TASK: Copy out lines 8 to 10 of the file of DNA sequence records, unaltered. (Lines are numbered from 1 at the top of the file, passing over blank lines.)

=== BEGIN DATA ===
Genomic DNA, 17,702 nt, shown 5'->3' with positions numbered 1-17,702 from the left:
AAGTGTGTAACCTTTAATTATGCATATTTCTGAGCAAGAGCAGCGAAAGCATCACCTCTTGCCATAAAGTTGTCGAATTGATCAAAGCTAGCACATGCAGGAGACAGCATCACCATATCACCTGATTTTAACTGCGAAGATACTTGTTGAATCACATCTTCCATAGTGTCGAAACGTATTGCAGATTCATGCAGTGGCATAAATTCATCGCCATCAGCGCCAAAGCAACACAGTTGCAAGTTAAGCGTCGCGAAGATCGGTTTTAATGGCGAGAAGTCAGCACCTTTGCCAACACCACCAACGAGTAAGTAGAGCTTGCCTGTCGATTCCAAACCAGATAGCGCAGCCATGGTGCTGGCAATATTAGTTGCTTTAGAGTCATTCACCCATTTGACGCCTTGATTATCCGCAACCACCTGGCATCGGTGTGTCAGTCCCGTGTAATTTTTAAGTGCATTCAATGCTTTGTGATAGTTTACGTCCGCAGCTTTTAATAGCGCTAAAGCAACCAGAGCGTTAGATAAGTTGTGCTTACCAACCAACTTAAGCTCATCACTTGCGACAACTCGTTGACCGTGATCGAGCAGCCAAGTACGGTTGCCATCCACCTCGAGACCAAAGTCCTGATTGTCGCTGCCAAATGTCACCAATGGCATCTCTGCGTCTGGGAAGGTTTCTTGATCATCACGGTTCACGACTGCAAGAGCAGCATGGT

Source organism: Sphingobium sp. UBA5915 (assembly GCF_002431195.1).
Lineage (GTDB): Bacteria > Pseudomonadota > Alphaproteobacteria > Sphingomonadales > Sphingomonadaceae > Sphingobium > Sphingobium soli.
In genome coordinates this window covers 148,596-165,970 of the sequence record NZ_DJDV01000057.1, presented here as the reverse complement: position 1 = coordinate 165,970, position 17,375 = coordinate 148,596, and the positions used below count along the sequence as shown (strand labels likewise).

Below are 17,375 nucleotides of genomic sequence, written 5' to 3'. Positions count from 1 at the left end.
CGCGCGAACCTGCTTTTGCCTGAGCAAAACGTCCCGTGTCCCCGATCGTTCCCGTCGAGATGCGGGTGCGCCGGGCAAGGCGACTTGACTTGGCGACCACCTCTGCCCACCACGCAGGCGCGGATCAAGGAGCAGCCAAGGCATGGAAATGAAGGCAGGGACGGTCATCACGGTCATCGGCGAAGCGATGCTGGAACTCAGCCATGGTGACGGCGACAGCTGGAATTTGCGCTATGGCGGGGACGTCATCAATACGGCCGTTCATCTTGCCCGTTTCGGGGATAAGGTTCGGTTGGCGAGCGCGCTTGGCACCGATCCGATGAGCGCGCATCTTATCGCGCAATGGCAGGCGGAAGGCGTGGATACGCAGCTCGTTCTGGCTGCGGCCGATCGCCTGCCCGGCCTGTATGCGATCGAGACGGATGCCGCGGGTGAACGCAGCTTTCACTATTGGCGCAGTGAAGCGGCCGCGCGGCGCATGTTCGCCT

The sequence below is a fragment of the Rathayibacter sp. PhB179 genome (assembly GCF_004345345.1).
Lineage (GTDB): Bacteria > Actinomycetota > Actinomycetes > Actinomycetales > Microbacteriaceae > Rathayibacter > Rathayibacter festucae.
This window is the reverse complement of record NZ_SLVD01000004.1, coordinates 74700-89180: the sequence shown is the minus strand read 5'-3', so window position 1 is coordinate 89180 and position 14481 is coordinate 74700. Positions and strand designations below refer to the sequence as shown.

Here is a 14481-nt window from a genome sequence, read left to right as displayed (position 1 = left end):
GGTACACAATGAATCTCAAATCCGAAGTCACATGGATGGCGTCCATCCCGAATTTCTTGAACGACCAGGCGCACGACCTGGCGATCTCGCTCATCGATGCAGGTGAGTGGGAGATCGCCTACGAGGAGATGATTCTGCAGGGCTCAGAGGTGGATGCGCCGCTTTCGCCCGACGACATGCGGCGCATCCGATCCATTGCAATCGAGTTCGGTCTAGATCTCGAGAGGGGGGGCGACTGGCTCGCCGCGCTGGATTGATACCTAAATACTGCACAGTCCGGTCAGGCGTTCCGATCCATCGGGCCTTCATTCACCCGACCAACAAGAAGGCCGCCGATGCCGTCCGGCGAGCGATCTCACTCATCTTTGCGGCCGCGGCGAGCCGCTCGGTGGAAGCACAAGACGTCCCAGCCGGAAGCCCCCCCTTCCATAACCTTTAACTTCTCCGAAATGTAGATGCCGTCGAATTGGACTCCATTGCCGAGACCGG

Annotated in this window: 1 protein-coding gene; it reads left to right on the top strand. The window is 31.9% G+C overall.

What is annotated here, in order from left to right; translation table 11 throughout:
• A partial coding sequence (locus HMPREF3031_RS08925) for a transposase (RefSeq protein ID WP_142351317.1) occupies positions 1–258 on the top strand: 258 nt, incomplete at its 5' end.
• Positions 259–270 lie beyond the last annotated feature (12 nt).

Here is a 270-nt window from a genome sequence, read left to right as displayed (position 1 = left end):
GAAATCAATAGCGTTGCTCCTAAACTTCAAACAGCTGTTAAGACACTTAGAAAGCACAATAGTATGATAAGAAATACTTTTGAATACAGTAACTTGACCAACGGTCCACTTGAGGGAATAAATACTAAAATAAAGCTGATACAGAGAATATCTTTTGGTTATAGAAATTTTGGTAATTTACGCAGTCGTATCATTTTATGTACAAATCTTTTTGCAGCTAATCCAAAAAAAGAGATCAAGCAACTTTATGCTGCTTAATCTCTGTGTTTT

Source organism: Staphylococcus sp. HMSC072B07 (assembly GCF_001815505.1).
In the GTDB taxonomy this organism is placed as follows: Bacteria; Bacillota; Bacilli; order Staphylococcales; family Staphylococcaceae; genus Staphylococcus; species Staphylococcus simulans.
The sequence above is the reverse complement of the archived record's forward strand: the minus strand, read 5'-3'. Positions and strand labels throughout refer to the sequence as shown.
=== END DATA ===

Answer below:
The sequence below is a fragment of the Rathayibacter sp. PhB179 genome (assembly GCF_004345345.1).
Lineage (GTDB): Bacteria > Actinomycetota > Actinomycetes > Actinomycetales > Microbacteriaceae > Rathayibacter > Rathayibacter festucae.
This window is the reverse complement of record NZ_SLVD01000004.1, coordinates 74700-89180: the sequence shown is the minus strand read 5'-3', so window position 1 is coordinate 89180 and position 14481 is coordinate 74700. Positions and strand designations below refer to the sequence as shown.